Meals to make on the campfire or with a camping stove
July 21, 20235 min read
The craft of preparing food al fresco is nothing new. Hundreds of thousands of years ago, our ancestors cooked on open fires but these days, the supermarket meal deal is often the snack of choice for a day out in the hills. With a little more planning and a few additions to the backpack, we can rustle up something far more appetising.
Cook Out is Harrison Ward's guide to over eighty restaurant-style recipes that can be prepared on minimal camping equipment in the open air. Below we've selected a sample of them to fire up your tastebuds.
SUNRISE BREAKFAST: American-style Pancakes with Blueberries
Makes 8 Allergens milk, egg, gluten
My first memory of these chunkier, fluffier cousins of the European crêpe was at my childhood friend Jonny’s house after a weekend sleepover. He prepared the pancakes and stacked them up tall while dancing around his kitchen to Michael Jackson. Although previously having been a lemon and sugar traditionalist, seeing syrup cascade down the tower of cooked batter swayed my intentions. These days they are a breakfast treat and ideal for that first meal of the day after you’ve unzipped the tent door. Remember that the first pancake always fails, even outdoors.
Method Mix the flour, baking powder, sugar and salt in a bowl (no need to sieve – this is the outdoors!). In a separate bowl add a cup’s worth of milk (about 100ml) and crack 2 eggs into it. Lightly mix and slowly add to the dry mixture while whisking. Once combined, continue to whisk until no lumps are left; the mixture should be a runny custard-like consistency. Add more flour to thicken or milk to thin, if needs be.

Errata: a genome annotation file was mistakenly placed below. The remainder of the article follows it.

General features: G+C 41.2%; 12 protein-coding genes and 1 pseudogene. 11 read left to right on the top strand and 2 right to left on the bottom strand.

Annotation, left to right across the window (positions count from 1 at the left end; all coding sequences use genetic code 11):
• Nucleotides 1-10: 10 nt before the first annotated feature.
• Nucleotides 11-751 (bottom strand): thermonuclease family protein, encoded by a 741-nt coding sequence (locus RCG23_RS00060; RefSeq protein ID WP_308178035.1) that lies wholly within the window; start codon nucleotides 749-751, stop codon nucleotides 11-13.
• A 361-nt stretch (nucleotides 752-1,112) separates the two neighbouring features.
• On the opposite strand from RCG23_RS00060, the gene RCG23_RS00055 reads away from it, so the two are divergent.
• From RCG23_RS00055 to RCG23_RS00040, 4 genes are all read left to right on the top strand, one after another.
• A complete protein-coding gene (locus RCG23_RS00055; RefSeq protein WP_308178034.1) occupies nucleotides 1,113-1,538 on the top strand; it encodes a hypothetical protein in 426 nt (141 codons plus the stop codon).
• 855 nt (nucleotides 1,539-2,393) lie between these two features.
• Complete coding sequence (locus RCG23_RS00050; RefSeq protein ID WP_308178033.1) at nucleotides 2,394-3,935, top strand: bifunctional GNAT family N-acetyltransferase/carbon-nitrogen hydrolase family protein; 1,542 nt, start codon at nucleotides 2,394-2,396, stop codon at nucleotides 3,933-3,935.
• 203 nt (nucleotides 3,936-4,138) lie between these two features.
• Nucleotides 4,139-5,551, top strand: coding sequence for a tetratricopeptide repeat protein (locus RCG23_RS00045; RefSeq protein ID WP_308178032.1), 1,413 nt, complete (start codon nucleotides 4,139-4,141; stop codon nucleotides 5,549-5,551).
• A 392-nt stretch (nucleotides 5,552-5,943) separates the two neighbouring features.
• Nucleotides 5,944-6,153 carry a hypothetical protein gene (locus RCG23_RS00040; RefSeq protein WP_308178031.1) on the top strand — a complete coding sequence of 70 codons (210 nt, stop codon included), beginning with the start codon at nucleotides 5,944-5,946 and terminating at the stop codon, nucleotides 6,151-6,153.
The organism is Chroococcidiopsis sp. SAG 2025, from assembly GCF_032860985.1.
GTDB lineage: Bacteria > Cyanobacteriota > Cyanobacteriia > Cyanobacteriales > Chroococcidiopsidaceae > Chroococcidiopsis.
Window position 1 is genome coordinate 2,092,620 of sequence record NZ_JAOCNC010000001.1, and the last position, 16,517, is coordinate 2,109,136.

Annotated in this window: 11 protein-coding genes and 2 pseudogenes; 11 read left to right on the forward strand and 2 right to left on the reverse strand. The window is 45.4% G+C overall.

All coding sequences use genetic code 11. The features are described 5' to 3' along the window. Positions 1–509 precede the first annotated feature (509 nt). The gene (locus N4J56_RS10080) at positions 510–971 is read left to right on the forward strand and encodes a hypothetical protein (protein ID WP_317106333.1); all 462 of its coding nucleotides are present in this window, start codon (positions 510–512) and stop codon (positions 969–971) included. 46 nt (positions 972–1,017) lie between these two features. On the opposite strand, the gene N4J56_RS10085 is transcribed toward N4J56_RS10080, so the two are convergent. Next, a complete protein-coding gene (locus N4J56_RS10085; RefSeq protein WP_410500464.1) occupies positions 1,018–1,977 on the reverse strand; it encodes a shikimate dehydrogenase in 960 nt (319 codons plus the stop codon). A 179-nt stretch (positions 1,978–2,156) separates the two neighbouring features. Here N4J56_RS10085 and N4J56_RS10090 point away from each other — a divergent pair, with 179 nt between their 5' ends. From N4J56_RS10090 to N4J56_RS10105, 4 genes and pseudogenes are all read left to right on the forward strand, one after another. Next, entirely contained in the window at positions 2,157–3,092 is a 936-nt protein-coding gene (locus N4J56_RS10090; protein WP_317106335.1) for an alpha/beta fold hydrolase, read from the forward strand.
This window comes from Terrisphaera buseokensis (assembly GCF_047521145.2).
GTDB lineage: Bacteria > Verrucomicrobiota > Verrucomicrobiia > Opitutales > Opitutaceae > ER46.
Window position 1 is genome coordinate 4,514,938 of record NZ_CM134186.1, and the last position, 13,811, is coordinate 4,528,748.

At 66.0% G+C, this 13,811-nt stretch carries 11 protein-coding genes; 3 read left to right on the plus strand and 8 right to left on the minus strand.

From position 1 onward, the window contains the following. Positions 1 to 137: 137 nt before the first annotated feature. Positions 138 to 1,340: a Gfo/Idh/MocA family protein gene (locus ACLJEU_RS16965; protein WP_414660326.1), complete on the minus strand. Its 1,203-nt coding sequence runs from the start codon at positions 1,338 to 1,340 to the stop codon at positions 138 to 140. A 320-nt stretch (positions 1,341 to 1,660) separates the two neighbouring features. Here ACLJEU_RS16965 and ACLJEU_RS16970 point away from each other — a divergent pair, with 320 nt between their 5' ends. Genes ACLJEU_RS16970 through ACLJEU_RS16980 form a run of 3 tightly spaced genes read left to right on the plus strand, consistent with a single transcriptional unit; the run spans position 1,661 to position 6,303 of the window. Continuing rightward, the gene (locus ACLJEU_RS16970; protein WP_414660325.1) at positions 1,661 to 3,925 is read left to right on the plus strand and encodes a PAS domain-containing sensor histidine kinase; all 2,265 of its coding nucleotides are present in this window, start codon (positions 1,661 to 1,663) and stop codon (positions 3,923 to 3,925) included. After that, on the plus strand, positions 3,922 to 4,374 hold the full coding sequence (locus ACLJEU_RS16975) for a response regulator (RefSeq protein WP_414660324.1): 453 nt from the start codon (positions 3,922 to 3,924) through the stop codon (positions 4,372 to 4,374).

Heat the frying pan on the stove and add a few cubes of butter, allowing it to melt without letting it burn. Pour a small amount of the mixture into the pan so it forms a circle in the centre of it. Don’t touch it! Wait until bubbles appear on the surface and then, using the spatula, flip it. Cook it for a further 30 seconds and remove from the pan. Repeat the process until all the mixture has been used. You should be able to make 8 decent-sized pancakes.
Serve with blueberries and honey (or toppings of your choosing).
Tip: Prepare the mix at home and decant it into a flask – pancakes ready to go the next morning without the mess.
SUMMIT SPECIAL: Aubergine Katsu
Serves 2 Allergens egg, nuts, gluten
I’m often asked, ‘What is the hardest dish you’ve ever cooked outdoors?’ In terms of variety of ingredients and equipment required, a katsu is usually my answer. The equipment alone is daunting enough – and that’s on top of my usual adventure kit list. Preparing the sauce at home will make this dish much more manageable, but where’s the fun in that?
Rice 200g sushi rice 300ml water or vegetable stock 1 teaspoon rice wine vinegar
Katsu 1 white onion 1 garlic clove thumb of ginger oil 2 carrots 1 teaspoon curry powder 1 teaspoon turmeric 200ml coconut milk salt white pepper 1 tablespoon honey 1 lime 1⁄2 cucumber 15g fresh coriander red chilli
Method Place the cornflour, 2 beaten eggs and breadcrumbs in three separate bowls. Slice the aubergine into 1cm discs. One by one, take an aubergine disc and dredge in cornflour, shake off the excess, dip in egg, ensuring full coverage, and then dip in breadcrumbs so it is coated. Repeat the process until all are breaded and then set aside.
Add the sushi rice to 300ml water or stock with the rice wine vinegar. Bring to the boil in the small saucepan and then lower to a simmer and cook until all water/stock is absorbed then leave to one side covered over.